The play conflates its ostensible focus on ex-criminal tribes with the problems that beset Dalits as a whole which, given the narrative that is emerging post the murder of Chindaki, is not entirely a departure. The tribal question and the caste question can be still tackled together.
In a self-referential moment, Ms Saraf complains about her limited part, and is promptly cast as Punnu, but it would seem that Sassi remains a giggly damsel in distress for perpetuity. But this is meta theatre that works. The play makes several such nods to female empowerment, which sometimes smacks of tokenism. But it is also a good thing because semi-mainstream Hindi theatre is notoriously wedded to the status quo.
These are not pathetic clowns with great sad eyes or little dawdling duck-like movements, working up a lather of emotion for the whole dichotomy of a clown’s existence, ever ready to shoot upwards into bathos. No, we don’t have crying clowns here. Bonhomie is the creed. No circus clowns either, with large red noses or flying trapeze acts. They are not fleet-footed except when engaging in repartee.
An interview with Quasar Thakore Padamsee, in which the director talks about his latest work with Aadyam — a production of Bertolt Brecht’s Mother Courage and Her Children
You’ve added the tag line, Everybody Loves a Good War. The irony seems almost self-explanatory.
Toral (Shah) suggested it (It’s a reference to P Sainath’s book). I think it’s something the play does. It talks about the so-called benefits of war, the madness of it, and how everyone is looking to survive. If you actually take a look at it, all fascist agencies ‘love a good war’, because it breeds nationalism, and economically it simulates industry in many ways.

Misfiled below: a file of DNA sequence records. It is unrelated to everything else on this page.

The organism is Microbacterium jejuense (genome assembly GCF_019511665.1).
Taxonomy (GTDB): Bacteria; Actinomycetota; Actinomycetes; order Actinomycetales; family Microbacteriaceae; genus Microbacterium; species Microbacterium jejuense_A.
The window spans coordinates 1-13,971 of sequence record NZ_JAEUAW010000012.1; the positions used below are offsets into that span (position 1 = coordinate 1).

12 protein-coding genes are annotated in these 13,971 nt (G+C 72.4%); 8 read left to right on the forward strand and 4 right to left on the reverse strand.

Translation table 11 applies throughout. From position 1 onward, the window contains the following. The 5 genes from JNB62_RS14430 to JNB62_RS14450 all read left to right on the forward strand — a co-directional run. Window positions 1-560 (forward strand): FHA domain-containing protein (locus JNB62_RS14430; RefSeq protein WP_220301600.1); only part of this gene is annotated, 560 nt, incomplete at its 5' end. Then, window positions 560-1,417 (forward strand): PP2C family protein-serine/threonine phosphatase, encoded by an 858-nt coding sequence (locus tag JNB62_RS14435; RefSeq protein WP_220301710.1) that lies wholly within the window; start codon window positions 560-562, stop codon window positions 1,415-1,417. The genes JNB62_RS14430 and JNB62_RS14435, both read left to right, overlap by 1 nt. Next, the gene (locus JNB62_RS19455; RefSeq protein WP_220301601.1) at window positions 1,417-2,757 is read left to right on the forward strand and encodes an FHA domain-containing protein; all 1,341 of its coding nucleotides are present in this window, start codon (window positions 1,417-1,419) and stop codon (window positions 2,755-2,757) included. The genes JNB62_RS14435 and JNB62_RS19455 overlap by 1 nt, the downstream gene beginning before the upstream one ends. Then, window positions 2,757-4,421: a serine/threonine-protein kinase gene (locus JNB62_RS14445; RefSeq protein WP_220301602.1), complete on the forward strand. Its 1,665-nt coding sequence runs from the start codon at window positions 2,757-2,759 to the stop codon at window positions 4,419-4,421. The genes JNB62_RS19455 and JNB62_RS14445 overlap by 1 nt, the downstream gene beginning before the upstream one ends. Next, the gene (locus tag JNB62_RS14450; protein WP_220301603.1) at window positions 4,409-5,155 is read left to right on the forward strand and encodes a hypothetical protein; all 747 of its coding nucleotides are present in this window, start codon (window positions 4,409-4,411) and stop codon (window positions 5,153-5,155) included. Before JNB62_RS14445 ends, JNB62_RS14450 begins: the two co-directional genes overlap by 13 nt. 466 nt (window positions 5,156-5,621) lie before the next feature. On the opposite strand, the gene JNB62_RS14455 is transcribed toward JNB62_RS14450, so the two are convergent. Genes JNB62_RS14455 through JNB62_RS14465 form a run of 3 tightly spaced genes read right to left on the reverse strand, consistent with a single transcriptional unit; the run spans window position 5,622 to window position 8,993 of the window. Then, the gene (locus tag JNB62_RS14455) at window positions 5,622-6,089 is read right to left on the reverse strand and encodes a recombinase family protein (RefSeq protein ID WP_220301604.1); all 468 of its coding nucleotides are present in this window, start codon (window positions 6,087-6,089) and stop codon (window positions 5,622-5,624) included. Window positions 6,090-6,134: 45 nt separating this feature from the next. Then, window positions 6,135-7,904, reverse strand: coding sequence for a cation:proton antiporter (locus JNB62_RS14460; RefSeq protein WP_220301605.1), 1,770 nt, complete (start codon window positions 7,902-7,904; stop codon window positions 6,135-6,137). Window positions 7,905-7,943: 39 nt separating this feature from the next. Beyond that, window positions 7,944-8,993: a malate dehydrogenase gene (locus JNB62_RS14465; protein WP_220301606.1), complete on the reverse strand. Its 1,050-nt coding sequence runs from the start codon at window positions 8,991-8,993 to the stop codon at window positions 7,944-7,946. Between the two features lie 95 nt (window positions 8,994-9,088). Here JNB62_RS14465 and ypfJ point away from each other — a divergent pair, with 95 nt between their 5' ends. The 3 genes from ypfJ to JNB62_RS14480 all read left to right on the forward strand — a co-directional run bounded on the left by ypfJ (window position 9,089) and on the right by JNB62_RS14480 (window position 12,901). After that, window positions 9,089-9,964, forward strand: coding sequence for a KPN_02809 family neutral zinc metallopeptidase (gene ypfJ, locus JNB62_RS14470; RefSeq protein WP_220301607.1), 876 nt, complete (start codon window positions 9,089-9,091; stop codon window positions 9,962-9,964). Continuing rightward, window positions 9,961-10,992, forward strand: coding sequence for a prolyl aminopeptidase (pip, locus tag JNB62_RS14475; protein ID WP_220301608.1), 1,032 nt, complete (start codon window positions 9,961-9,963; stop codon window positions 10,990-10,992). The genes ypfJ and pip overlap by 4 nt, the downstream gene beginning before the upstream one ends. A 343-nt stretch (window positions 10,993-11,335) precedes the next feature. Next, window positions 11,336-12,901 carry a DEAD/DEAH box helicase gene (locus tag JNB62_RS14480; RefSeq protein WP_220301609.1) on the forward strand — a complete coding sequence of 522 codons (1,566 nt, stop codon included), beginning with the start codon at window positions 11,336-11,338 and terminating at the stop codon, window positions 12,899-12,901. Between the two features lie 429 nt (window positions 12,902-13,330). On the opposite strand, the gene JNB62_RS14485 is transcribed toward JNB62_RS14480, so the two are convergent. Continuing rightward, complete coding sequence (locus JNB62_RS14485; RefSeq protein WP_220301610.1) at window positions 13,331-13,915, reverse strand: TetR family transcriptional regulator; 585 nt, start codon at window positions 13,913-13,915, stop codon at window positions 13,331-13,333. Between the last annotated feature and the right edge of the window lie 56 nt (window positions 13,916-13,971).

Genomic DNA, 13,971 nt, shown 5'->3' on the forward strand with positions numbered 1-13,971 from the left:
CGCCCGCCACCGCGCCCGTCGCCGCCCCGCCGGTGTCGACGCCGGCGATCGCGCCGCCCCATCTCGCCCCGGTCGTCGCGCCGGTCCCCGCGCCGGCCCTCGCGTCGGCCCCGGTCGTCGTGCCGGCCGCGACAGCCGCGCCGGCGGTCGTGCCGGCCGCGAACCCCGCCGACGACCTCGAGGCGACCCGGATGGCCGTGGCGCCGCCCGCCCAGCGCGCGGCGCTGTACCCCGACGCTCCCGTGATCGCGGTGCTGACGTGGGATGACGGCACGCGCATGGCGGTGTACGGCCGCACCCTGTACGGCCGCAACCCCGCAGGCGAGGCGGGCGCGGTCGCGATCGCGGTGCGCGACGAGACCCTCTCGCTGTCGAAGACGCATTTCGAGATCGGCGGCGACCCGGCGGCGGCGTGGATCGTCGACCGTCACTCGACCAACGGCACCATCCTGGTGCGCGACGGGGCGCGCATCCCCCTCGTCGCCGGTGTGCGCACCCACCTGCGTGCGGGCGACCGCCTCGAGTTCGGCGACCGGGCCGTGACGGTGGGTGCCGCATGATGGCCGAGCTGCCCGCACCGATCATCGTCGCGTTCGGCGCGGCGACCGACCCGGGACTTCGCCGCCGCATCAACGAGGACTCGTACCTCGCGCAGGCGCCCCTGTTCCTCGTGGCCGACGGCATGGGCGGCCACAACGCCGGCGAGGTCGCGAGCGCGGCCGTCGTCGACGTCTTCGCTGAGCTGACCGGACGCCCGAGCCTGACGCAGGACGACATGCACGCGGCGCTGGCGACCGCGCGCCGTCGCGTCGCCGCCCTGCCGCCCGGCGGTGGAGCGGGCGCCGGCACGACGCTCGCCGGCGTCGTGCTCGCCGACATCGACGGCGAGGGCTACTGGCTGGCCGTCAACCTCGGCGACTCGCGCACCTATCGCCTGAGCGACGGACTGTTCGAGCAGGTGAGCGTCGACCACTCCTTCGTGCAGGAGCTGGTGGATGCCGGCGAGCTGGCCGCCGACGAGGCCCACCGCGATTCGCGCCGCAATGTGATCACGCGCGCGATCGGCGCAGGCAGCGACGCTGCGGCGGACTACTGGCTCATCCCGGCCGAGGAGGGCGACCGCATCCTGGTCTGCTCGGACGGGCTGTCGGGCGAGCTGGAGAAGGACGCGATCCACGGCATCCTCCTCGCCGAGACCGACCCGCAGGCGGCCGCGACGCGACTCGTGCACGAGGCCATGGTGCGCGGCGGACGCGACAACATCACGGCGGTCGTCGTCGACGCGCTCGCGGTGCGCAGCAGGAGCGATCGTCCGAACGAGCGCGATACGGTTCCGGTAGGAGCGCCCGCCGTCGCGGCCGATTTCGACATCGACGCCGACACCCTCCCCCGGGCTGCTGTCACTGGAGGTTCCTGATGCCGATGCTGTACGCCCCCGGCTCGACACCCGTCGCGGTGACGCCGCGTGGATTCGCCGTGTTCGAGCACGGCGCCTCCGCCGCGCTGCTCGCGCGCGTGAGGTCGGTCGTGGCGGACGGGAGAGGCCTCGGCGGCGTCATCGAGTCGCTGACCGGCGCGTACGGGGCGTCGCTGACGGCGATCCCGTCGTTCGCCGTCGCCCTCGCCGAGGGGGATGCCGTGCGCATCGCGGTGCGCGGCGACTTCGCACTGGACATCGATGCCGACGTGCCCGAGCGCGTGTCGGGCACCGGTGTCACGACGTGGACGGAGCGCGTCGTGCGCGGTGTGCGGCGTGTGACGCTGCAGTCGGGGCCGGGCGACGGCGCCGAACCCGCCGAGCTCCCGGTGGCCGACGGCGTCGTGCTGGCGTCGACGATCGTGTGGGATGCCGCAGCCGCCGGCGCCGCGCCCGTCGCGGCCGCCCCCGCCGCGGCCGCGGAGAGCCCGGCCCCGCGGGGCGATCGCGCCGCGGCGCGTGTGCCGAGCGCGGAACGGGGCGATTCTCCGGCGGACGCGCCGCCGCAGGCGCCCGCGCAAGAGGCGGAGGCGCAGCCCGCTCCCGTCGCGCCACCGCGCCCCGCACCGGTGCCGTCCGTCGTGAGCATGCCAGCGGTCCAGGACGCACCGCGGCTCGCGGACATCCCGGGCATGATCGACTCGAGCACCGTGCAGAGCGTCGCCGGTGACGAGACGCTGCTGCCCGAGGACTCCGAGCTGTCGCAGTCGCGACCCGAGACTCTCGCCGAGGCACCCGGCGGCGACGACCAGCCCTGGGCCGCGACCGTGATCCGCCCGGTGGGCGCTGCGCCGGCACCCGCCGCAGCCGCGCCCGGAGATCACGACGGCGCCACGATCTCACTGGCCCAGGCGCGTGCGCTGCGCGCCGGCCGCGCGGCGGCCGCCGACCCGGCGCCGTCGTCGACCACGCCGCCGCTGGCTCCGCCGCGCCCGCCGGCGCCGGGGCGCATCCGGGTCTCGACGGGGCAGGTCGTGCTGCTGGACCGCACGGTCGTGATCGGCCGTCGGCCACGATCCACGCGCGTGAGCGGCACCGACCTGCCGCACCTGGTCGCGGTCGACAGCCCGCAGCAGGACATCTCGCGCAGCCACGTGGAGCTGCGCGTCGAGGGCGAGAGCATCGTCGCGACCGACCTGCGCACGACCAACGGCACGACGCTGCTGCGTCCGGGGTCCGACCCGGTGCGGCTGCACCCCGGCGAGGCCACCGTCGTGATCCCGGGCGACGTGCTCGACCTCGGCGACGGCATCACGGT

These little pockets of urban desolation include many women, but Notes on Chai is not in essence a gender-piece (to follow a current trend in Indian theatre). Here, human follies take centrestage rather than the baggage of male privilege or the spectre of feminine victimhood.
The play concerns itself with the breakdown of language and discourse, and how a herd mentality appears to be emphasized in communities online, stringing together a series of set-pieces that are little more than non-sequiturs, and flit in and out of the vacuous preoccupations of India’s post-millenials.
An archival interview with Namit Das, in which the actor-singer of the Mumbai stage looks back at his musical legacy.
What are your earliest memories of music?
My earliest memories take me back to Mahim, to the house where we used to stay, Makrand Seh Niwas. It was the first house we had shifted into, as paying guests, when my father (ghazal singer Chandan Dass) arrived in Mumbai. Everything took place with the sea as a backdrop — my father’s riyaaz, my trying to mimic him on the ‘baby harmonium’ that my mother (Yamini Dass) had bought me.